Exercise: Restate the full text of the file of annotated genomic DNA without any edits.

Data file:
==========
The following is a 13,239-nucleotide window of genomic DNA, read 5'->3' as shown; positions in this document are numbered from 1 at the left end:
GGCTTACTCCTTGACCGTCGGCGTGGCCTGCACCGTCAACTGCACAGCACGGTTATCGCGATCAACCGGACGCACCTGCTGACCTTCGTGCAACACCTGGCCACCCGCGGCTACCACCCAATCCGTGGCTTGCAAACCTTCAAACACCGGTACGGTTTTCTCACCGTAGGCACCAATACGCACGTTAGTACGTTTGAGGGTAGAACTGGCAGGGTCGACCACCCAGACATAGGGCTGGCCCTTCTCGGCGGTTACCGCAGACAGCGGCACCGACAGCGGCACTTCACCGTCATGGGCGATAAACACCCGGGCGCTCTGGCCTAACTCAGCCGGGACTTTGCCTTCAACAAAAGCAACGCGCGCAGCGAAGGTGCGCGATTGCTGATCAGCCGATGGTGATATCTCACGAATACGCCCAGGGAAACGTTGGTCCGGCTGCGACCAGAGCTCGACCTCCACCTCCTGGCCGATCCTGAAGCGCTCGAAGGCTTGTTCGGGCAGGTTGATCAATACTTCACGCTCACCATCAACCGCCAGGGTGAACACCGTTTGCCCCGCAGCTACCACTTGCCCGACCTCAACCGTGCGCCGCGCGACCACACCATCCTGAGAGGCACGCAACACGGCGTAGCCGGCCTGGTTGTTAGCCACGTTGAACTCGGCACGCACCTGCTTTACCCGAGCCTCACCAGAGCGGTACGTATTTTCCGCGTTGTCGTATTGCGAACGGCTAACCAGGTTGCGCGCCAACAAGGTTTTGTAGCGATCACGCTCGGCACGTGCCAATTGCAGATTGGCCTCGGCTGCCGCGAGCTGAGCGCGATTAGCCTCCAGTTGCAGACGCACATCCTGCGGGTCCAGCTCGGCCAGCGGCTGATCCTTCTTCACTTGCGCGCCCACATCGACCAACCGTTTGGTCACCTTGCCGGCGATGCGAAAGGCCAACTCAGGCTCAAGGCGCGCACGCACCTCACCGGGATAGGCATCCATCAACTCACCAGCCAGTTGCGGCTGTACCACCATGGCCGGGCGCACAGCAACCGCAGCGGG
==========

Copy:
The following is a 13,239-nucleotide window of genomic DNA, read 5'->3' as shown; positions in this document are numbered from 1 at the left end:
GGCTTACTCCTTGACCGTCGGCGTGGCCTGCACCGTCAACTGCACAGCACGGTTATCGCGATCAACCGGACGCACCTGCTGACCTTCGTGCAACACCTGGCCACCCGCGGCTACCACCCAATCCGTGGCTTGCAAACCTTCAAACACCGGTACGGTTTTCTCACCGTAGGCACCAATACGCACGTTAGTACGTTTGAGGGTAGAACTGGCAGGGTCGACCACCCAGACATAGGGCTGGCCCTTCTCGGCGGTTACCGCAGACAGCGGCACCGACAGCGGCACTTCACCGTCATGGGCGATAAACACCCGGGCGCTCTGGCCTAACTCAGCCGGGACTTTGCCTTCAACAAAAGCAACGCGCGCAGCGAAGGTGCGCGATTGCTGATCAGCCGATGGTGATATCTCACGAATACGCCCAGGGAAACGTTGGTCCGGCTGCGACCAGAGCTCGACCTCCACCTCCTGGCCGATCCTGAAGCGCTCGAAGGCTTGTTCGGGCAGGTTGATCAATACTTCACGCTCACCATCAACCGCCAGGGTGAACACCGTTTGCCCCGCAGCTACCACTTGCCCGACCTCAACCGTGCGCCGCGCGACCACACCATCCTGAGAGGCACGCAACACGGCGTAGCCGGCCTGGTTGTTAGCCACGTTGAACTCGGCACGCACCTGCTTTACCCGAGCCTCACCAGAGCGGTACGTATTTTCCGCGTTGTCGTATTGCGAACGGCTAACCAGGTTGCGCGCCAACAAGGTTTTGTAGCGATCACGCTCGGCACGTGCCAATTGCAGATTGGCCTCGGCTGCCGCGAGCTGAGCGCGATTAGCCTCCAGTTGCAGACGCACATCCTGCGGGTCCAGCTCGGCCAGCGGCTGATCCTTCTTCACTTGCGCGCCCACATCGACCAACCGTTTGGTCACCTTGCCGGCGATGCGAAAGGCCAACTCAGGCTCAAGGCGCGCACGCACCTCACCGGGATAGGCATCCATCAACTCACCAGCCAGTTGCGGCTGTACCACCATGGCCGGGCGCACAGCAACCGCAGCGGG